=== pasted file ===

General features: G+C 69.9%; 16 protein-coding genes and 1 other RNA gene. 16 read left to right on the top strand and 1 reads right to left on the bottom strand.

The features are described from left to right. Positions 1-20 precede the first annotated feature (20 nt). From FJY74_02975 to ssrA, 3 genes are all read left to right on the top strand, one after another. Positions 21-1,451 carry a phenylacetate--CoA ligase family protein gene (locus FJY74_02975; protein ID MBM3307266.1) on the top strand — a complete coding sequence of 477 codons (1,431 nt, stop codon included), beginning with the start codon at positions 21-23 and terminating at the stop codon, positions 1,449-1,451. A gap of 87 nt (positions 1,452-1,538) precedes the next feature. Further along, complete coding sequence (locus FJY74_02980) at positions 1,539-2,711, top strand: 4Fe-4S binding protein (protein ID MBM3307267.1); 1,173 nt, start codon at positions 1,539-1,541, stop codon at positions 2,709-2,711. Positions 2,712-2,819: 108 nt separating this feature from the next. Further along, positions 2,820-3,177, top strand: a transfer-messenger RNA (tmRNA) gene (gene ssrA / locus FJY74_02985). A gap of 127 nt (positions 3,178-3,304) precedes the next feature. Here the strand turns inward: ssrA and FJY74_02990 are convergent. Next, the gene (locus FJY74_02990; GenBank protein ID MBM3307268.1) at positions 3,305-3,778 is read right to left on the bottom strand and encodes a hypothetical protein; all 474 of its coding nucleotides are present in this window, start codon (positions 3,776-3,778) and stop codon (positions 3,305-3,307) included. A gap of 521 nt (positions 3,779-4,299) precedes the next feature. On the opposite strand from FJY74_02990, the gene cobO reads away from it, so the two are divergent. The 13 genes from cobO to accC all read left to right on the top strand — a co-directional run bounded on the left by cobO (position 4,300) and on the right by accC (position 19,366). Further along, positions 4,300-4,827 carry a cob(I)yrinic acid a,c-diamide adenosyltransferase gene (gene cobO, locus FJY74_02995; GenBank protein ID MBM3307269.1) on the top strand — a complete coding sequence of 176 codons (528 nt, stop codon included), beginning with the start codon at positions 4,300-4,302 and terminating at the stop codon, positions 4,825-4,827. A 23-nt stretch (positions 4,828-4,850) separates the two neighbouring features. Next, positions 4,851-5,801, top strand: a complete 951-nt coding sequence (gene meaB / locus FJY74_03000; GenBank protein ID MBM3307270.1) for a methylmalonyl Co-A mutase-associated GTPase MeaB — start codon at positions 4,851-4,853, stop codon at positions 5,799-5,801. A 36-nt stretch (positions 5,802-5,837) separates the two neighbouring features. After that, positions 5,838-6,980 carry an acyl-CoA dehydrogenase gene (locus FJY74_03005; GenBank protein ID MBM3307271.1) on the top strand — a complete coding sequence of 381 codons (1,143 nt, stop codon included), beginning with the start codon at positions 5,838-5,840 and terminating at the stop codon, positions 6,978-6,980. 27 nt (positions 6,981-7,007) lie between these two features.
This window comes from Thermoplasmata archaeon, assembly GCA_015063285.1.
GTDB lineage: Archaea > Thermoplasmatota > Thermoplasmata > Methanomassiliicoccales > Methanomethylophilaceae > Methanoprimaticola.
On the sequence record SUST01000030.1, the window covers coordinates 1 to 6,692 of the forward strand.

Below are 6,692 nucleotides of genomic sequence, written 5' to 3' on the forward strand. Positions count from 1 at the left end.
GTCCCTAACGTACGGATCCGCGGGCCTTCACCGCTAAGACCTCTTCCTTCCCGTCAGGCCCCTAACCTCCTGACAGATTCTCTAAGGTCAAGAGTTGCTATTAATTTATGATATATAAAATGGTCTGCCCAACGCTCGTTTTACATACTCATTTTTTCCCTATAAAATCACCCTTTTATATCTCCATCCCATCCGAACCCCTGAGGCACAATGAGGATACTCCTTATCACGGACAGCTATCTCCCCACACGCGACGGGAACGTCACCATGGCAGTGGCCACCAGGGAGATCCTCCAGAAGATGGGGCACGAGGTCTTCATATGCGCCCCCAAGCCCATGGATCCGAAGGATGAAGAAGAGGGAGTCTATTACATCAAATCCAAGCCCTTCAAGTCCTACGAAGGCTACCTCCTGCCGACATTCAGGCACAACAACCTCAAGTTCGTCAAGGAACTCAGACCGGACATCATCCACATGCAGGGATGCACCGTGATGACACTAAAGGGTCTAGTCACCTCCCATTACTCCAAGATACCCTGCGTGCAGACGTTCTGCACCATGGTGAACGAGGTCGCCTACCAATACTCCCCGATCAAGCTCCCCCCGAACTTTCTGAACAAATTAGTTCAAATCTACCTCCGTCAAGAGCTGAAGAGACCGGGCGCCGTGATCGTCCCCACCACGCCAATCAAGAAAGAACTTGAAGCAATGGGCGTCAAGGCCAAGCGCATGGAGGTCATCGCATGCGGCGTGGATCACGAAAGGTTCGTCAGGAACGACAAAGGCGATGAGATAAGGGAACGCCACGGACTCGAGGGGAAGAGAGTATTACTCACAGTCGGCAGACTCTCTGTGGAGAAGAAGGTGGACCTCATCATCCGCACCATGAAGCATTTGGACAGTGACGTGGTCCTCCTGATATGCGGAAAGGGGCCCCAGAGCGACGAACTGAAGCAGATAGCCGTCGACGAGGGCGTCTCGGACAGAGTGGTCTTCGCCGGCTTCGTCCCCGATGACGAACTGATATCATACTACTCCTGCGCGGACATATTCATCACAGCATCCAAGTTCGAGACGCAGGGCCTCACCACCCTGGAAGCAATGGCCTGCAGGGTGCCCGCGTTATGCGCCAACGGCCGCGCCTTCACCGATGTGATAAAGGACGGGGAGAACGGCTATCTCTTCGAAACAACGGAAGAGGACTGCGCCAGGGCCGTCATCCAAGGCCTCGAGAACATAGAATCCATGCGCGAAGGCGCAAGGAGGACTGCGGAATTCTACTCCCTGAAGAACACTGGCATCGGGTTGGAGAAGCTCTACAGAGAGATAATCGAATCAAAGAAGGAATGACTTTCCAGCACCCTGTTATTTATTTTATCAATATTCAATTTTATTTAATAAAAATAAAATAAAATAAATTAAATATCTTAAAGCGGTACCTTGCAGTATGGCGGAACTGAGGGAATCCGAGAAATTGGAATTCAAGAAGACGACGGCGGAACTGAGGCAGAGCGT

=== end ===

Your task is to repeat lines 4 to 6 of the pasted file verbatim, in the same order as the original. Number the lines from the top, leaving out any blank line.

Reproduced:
GTDB lineage: Archaea > Thermoplasmatota > Thermoplasmata > Methanomassiliicoccales > Methanomethylophilaceae > Methanoprimaticola.
On the sequence record SUST01000030.1, the window covers coordinates 1 to 6,692 of the forward strand.

Below are 6,692 nucleotides of genomic sequence, written 5' to 3' on the forward strand. Positions count from 1 at the left end.